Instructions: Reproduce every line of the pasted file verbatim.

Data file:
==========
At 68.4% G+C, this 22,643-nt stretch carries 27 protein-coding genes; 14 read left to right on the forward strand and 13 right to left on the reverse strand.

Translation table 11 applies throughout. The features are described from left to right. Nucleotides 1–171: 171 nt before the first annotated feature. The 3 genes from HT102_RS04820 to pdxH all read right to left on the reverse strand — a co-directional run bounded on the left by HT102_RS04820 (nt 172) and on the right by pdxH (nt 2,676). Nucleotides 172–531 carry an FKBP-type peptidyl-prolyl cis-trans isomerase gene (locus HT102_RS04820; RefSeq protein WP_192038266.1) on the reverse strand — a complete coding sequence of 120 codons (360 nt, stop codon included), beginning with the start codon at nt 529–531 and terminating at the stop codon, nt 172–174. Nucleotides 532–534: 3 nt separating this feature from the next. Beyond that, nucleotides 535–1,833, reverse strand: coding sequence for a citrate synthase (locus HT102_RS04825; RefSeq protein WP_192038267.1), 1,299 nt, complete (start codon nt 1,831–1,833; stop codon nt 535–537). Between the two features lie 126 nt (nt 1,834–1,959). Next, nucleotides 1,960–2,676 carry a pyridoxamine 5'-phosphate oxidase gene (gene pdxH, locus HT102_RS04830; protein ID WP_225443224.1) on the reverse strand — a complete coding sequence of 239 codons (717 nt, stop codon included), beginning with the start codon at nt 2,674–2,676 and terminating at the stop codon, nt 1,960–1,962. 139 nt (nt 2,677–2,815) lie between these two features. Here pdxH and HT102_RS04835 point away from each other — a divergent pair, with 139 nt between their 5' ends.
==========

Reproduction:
At 68.4% G+C, this 22,643-nt stretch carries 27 protein-coding genes; 14 read left to right on the forward strand and 13 right to left on the reverse strand.

Translation table 11 applies throughout. The features are described from left to right. Nucleotides 1–171: 171 nt before the first annotated feature. The 3 genes from HT102_RS04820 to pdxH all read right to left on the reverse strand — a co-directional run bounded on the left by HT102_RS04820 (nt 172) and on the right by pdxH (nt 2,676). Nucleotides 172–531 carry an FKBP-type peptidyl-prolyl cis-trans isomerase gene (locus HT102_RS04820; RefSeq protein WP_192038266.1) on the reverse strand — a complete coding sequence of 120 codons (360 nt, stop codon included), beginning with the start codon at nt 529–531 and terminating at the stop codon, nt 172–174. Nucleotides 532–534: 3 nt separating this feature from the next. Beyond that, nucleotides 535–1,833, reverse strand: coding sequence for a citrate synthase (locus HT102_RS04825; RefSeq protein WP_192038267.1), 1,299 nt, complete (start codon nt 1,831–1,833; stop codon nt 535–537). Between the two features lie 126 nt (nt 1,834–1,959). Next, nucleotides 1,960–2,676 carry a pyridoxamine 5'-phosphate oxidase gene (gene pdxH, locus HT102_RS04830; protein ID WP_225443224.1) on the reverse strand — a complete coding sequence of 239 codons (717 nt, stop codon included), beginning with the start codon at nt 2,674–2,676 and terminating at the stop codon, nt 1,960–1,962. 139 nt (nt 2,677–2,815) lie between these two features. Here pdxH and HT102_RS04835 point away from each other — a divergent pair, with 139 nt between their 5' ends.